Seed Banks: the Last Line of Defense Against a Threatening Global Food Crisis
15 April 2022
As the risks from the climate crisis and global conflict increase, seed banks are increasingly considered a priceless resource that could one day prevent a worldwide food crisis. Two in five of the world’s plant species are at risk of extinction, and though researchers estimate there are at least 200,000 edible plant species on our planet, we depend on just three – maize, rice and wheat– for more than half of humanity’s caloric intake.
There are roughly 1,700 seed banks, or gene banks, around the world housing collections of plant species that are invaluable for scientific research, education, species preservation and safeguarding Indigenous cultures.
“At a first glance, seeds may not look like much, but within them lies the foundation of our future food and nutrition security, and the possibility for a world without hunger,” said Stefan Schmitz, executive director of the Global Crop Diversity Trust, an organization dedicated to preserving crop diversity for food security. “Well-funded, well-maintained seed banks are critical to reducing the negative impact of the climate crisis on our agriculture globally.”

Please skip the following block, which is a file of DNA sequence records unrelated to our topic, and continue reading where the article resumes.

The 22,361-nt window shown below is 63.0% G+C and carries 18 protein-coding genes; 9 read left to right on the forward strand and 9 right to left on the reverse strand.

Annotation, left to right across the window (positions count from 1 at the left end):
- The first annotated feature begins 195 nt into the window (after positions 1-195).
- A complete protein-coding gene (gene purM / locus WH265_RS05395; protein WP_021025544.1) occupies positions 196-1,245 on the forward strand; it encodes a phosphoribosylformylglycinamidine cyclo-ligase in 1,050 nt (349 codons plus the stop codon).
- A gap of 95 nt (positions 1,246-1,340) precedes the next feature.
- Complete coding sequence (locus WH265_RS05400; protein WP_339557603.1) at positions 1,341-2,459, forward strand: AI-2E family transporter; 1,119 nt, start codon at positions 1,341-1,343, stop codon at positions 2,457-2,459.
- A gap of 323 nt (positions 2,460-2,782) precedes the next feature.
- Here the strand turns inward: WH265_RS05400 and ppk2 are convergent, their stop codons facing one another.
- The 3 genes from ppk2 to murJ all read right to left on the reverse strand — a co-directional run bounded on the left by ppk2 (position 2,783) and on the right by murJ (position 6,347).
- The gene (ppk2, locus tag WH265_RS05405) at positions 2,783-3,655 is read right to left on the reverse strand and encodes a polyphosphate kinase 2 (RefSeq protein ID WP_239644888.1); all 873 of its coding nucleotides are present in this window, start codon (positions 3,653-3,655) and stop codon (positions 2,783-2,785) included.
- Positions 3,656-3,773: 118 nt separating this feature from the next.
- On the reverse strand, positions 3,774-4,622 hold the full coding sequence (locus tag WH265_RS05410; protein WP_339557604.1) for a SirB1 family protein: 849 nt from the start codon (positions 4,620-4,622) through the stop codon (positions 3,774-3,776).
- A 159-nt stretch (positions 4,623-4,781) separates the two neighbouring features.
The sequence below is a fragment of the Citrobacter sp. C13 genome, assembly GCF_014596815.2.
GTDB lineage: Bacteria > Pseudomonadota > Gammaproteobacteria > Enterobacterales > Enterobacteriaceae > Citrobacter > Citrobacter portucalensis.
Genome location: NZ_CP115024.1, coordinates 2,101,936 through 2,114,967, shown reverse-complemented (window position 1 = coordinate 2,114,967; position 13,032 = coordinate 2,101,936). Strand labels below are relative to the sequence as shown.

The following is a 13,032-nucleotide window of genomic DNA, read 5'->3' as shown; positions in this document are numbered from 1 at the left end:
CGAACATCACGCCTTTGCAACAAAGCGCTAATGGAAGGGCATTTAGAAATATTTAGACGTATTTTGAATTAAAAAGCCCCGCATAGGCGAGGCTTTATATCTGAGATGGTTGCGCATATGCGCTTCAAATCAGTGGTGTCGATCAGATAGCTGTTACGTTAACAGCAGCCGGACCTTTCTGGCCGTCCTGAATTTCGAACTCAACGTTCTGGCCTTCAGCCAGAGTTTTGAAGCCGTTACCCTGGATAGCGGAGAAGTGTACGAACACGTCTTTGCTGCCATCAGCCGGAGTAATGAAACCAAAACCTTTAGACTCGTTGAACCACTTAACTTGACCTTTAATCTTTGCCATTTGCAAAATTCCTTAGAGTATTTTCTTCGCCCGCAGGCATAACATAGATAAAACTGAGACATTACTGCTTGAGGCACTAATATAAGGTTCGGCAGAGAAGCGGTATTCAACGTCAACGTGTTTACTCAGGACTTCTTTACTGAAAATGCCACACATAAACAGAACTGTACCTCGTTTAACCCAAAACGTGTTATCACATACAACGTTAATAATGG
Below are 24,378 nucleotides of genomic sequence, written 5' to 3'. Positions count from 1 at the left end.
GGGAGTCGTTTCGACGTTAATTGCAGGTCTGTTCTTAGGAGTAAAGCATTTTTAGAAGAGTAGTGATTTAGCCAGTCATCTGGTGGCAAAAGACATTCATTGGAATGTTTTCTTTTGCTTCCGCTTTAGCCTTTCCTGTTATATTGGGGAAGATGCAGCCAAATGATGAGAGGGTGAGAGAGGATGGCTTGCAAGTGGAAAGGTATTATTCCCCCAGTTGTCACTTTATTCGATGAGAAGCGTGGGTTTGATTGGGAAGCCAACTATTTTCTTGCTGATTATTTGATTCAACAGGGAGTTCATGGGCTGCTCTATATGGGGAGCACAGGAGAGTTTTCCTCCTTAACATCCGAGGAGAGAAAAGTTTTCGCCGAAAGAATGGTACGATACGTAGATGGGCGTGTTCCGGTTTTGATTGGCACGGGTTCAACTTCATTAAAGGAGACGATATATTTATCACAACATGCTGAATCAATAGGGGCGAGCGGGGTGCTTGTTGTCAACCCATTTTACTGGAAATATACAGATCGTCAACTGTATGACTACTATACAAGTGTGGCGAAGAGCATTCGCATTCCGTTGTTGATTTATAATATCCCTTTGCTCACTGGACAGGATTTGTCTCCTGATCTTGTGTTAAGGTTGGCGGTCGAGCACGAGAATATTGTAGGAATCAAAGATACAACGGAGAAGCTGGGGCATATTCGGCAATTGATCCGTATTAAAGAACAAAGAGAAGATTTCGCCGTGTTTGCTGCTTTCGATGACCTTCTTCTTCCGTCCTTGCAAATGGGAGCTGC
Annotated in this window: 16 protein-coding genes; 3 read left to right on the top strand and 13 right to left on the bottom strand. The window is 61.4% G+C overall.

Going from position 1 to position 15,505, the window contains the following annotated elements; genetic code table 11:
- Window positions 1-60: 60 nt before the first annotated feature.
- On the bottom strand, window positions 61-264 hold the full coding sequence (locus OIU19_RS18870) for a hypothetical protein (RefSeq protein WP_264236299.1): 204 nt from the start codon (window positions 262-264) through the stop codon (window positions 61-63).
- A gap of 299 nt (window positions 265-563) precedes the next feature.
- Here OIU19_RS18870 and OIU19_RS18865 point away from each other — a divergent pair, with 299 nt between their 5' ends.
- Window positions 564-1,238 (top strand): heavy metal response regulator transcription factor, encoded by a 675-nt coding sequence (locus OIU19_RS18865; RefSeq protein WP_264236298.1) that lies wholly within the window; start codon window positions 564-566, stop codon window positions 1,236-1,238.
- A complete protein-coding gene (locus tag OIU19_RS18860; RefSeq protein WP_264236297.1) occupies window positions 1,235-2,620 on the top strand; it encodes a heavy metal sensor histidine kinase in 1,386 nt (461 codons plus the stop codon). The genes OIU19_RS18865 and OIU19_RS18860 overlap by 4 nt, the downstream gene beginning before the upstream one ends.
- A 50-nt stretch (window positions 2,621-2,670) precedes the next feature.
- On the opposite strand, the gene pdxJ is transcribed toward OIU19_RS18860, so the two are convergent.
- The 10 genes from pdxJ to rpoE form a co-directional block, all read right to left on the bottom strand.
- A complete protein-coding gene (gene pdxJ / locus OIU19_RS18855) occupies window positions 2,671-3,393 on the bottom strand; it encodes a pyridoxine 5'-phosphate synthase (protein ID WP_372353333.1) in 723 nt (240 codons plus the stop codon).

We take a look at some of the world’s most important seed banks, whose goal isto safeguard biodiversity as it rapidly diminishes.
The doomsday vault
Svalbard Global Seed Vault, Norway
The Svalbard Global Seed Vault, dubbed the “doomsday vault” or the “Noah’s ark of seeds”, aims to contain a duplicate of every seed housed in other banks across the globe. Its location is deliberately remote, sited in the Svalbard archipelago, halfway between mainland Norway and the north pole. The hope is that the permafrost and dense rock into which the vault has been sunk will ensure that seed samples remain frozen – although it was breached in 2017 by meltwater after high temperatures in the region.
Svalbard can store up to 4.5m varieties of crops and 2.5bn seeds . It houses more than 1.14m seed samples of about 6,000 different plant species.
Though it serves the global community, the seed vault is owned by the Norwegian government and managed with support from the Global Crop Diversity Trust, an organization dedicated to preserving crop diversity for food security.
“Collections of depositing gene banks destroyed by conflict or natural disasters such as fire, earthquakes or flooding can be restored by retrieving copies of those seeds from Svalbard,” Schmitz said. “There is no question that without such a facility we would be risking the security of our future food supply.”